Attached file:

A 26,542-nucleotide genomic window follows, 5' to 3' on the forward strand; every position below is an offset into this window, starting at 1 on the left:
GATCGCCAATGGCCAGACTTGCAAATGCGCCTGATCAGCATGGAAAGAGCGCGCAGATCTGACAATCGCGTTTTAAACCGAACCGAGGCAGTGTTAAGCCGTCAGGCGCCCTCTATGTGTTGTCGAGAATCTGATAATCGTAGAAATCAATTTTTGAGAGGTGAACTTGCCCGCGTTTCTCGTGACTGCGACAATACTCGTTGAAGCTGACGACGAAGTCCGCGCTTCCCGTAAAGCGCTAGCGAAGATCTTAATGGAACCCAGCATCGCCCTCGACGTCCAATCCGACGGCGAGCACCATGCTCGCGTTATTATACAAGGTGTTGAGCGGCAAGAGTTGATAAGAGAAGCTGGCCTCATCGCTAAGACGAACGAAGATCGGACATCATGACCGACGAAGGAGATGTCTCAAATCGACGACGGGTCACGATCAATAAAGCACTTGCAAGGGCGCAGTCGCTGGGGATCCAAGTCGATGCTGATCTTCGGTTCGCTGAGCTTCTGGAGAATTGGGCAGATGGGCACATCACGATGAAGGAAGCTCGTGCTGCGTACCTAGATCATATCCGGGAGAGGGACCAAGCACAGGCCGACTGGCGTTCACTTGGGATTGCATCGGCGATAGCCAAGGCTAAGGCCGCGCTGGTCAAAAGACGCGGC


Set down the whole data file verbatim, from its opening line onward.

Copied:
A 26,542-nucleotide genomic window follows, 5' to 3' on the forward strand; every position below is an offset into this window, starting at 1 on the left:
GATCGCCAATGGCCAGACTTGCAAATGCGCCTGATCAGCATGGAAAGAGCGCGCAGATCTGACAATCGCGTTTTAAACCGAACCGAGGCAGTGTTAAGCCGTCAGGCGCCCTCTATGTGTTGTCGAGAATCTGATAATCGTAGAAATCAATTTTTGAGAGGTGAACTTGCCCGCGTTTCTCGTGACTGCGACAATACTCGTTGAAGCTGACGACGAAGTCCGCGCTTCCCGTAAAGCGCTAGCGAAGATCTTAATGGAACCCAGCATCGCCCTCGACGTCCAATCCGACGGCGAGCACCATGCTCGCGTTATTATACAAGGTGTTGAGCGGCAAGAGTTGATAAGAGAAGCTGGCCTCATCGCTAAGACGAACGAAGATCGGACATCATGACCGACGAAGGAGATGTCTCAAATCGACGACGGGTCACGATCAATAAAGCACTTGCAAGGGCGCAGTCGCTGGGGATCCAAGTCGATGCTGATCTTCGGTTCGCTGAGCTTCTGGAGAATTGGGCAGATGGGCACATCACGATGAAGGAAGCTCGTGCTGCGTACCTAGATCATATCCGGGAGAGGGACCAAGCACAGGCCGACTGGCGTTCACTTGGGATTGCATCGGCGATAGCCAAGGCTAAGGCCGCGCTGGTCAAAAGACGCGGC